The original has never been found. Historians debate whether Lincoln wrote it. Its recipient, Lydia Bixby, was no fan of the president. And not all her sons died in the war. The letter, written with "the best of intentions" 144 years ago next week, is "considered one of the finest pieces of American presidential prose," said Alan Olson, curator for the Dallas group. "It's still a great piece of writing, regardless of the truth in the back story." Historians say Lincoln wrote the letter at the request of a Massachusetts official, who passed along news of a Boston woman grieving the loss of her five sons. The letter is addressed to "Mrs. Bixby, Boston, Mass." and begins with an acknowledgment that nothing written could possibly make a grief-stricken mother feel better about such a horrific loss.

"I feel how weak and fruitless must be any word of mine which should attempt to beguile you from the grief of a loss so overwhelming," Lincoln wrote. After thanking Bixby on behalf of a grateful nation, Lincoln wrote that he would pray that God relieve her anguish and leave her with only the "cherished memory of the loved" along with "the solemn pride that must be yours to have laid so costly a sacrifice upon the altar of freedom." The letter, as was the president's custom in his personal correspondence, is signed "A Lincoln." "It is so beautifully written," said James Cornelius, curator of the Abraham Lincoln Presidential Library and Museum in Springfield, Ill. "It is an extraordinarily sensitive expression of condolence."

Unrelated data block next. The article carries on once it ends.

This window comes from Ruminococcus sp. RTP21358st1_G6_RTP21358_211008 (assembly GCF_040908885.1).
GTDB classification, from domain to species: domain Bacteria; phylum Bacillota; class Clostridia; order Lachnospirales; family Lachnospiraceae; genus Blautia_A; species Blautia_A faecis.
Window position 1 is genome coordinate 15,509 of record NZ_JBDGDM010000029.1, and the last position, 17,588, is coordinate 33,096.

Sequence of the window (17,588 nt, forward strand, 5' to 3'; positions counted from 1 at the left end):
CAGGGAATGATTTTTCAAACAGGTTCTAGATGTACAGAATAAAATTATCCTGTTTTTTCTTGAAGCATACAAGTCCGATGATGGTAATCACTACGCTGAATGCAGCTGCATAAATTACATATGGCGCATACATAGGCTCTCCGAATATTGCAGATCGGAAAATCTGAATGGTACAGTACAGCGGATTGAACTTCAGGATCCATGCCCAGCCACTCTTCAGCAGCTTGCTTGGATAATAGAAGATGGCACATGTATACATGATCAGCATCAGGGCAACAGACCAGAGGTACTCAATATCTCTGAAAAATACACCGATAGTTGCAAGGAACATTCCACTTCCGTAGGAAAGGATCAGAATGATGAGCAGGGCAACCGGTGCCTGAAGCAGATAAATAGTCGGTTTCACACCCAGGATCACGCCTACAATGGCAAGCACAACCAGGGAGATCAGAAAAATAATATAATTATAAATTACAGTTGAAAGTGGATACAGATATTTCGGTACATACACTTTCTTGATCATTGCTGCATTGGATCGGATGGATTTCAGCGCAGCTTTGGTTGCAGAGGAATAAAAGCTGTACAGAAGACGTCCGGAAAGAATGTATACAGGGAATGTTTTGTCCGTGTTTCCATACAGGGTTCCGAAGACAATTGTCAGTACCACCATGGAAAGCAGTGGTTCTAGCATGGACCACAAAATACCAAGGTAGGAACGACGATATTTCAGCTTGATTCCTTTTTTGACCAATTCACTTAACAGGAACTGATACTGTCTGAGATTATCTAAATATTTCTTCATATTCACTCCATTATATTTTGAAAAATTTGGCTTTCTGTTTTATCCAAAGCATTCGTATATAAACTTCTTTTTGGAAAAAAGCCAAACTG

There was renewed interest in the letter after it was read in the 1998 film Saving Private Ryan. It also sparked a new round of debate centering on Lincoln's authorship and the fate of Bixby's sons. Evidence indicates two of Bixby's sons died, a third was a deserter and a fourth ended up in a prisoner-of-war camp, Cornelius said. A fifth is believed to have received a discharge, but his fate is unknown. Historians have also argued that John Hay, one of Lincoln's secretaries, wrote the letter. Hay was an accomplished writer who wrote a biography of Lincoln and later became ambassador to the United Kingdom. "Lincoln probably wrote it," Cornelius said. "Hay did on some occasions write letters in Lincoln's name and sign them — or have Lincoln sign them — but probably not something like this that purports to be so personal and individual and heartfelt."